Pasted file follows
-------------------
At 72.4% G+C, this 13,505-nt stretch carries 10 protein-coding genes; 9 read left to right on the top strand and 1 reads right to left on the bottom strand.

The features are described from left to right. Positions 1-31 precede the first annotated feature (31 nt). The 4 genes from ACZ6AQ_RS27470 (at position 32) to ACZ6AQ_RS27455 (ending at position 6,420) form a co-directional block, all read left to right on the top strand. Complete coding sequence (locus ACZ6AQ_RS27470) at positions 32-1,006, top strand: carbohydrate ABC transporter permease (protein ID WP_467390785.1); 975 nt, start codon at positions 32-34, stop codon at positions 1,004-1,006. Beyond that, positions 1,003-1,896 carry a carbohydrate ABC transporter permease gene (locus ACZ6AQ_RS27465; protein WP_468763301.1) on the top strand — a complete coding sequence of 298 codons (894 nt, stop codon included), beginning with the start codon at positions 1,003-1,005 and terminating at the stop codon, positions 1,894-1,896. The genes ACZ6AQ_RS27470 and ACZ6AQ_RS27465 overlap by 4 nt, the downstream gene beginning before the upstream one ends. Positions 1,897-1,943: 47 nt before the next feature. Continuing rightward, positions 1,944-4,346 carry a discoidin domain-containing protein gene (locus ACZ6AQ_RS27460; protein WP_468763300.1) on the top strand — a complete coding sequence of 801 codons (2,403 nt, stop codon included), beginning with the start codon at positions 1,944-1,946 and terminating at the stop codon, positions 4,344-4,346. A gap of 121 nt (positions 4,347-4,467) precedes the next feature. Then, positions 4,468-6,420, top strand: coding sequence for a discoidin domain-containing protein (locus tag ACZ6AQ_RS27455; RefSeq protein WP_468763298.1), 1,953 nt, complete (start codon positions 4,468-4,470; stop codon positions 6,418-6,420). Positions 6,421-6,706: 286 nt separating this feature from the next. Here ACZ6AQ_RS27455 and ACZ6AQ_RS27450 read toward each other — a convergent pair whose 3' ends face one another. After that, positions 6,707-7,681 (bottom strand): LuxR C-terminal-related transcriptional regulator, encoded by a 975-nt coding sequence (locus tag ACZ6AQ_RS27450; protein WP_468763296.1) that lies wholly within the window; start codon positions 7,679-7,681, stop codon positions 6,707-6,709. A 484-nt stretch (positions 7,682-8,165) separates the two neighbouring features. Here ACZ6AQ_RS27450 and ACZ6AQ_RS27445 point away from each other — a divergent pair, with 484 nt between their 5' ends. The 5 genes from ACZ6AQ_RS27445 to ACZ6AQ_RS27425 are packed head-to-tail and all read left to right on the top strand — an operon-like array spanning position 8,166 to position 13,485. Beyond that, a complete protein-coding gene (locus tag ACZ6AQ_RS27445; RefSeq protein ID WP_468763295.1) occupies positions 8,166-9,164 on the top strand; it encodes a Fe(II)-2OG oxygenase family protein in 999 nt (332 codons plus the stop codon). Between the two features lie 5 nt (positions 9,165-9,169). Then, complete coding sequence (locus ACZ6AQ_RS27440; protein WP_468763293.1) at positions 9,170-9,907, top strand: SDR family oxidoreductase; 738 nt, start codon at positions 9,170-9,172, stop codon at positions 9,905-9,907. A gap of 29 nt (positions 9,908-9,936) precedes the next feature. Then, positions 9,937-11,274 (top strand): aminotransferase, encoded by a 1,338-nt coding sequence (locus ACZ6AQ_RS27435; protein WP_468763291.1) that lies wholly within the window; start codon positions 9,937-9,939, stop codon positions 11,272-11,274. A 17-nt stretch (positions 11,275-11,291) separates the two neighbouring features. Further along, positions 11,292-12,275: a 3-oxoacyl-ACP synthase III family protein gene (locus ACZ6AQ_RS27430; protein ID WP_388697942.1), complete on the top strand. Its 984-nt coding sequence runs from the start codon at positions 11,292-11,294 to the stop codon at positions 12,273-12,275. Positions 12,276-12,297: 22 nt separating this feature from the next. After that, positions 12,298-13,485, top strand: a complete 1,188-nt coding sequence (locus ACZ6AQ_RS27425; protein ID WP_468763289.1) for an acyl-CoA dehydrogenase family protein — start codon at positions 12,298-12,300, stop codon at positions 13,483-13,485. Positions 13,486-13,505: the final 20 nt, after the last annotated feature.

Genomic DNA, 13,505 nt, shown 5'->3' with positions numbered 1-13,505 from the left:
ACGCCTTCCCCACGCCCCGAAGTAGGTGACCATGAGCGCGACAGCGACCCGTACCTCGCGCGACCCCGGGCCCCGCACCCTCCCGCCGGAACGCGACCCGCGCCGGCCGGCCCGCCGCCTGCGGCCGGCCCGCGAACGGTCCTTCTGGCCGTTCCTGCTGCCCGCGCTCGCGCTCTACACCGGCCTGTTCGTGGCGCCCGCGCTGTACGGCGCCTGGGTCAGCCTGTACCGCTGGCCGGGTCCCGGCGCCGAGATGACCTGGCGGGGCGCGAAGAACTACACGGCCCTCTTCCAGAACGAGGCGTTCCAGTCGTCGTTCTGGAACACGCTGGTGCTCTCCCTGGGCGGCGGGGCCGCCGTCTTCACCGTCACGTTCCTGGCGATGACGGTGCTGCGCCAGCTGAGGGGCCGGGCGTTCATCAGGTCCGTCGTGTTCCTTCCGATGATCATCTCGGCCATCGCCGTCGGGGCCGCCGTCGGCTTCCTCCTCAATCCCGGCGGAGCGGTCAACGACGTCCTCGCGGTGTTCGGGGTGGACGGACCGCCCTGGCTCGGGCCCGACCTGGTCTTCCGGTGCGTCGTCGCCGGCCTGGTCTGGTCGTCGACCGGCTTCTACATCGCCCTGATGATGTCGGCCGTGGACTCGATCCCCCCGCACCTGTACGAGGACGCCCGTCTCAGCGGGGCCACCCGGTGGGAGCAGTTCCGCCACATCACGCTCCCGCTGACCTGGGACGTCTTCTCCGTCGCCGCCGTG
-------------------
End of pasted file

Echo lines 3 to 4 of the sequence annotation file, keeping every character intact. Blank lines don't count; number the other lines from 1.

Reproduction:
Genomic DNA, 13,505 nt, shown 5'->3' with positions numbered 1-13,505 from the left:
ACGCCTTCCCCACGCCCCGAAGTAGGTGACCATGAGCGCGACAGCGACCCGTACCTCGCGCGACCCCGGGCCCCGCACCCTCCCGCCGGAACGCGACCCGCGCCGGCCGGCCCGCCGCCTGCGGCCGGCCCGCGAACGGTCCTTCTGGCCGTTCCTGCTGCCCGCGCTCGCGCTCTACACCGGCCTGTTCGTGGCGCCCGCGCTGTACGGCGCCTGGGTCAGCCTGTACCGCTGGCCGGGTCCCGGCGCCGAGATGACCTGGCGGGGCGCGAAGAACTACACGGCCCTCTTCCAGAACGAGGCGTTCCAGTCGTCGTTCTGGAACACGCTGGTGCTCTCCCTGGGCGGCGGGGCCGCCGTCTTCACCGTCACGTTCCTGGCGATGACGGTGCTGCGCCAGCTGAGGGGCCGGGCGTTCATCAGGTCCGTCGTGTTCCTTCCGATGATCATCTCGGCCATCGCCGTCGGGGCCGCCGTCGGCTTCCTCCTCAATCCCGGCGGAGCGGTCAACGACGTCCTCGCGGTGTTCGGGGTGGACGGACCGCCCTGGCTCGGGCCCGACCTGGTCTTCCGGTGCGTCGTCGCCGGCCTGGTCTGGTCGTCGACCGGCTTCTACATCGCCCTGATGATGTCGGCCGTGGACTCGATCCCCCCGCACCTGTACGAGGACGCCCGTCTCAGCGGGGCCACCCGGTGGGAGCAGTTCCGCCACATCACGCTCCCGCTGACCTGGGACGTCTTCTCCGTCGCCGCCGTG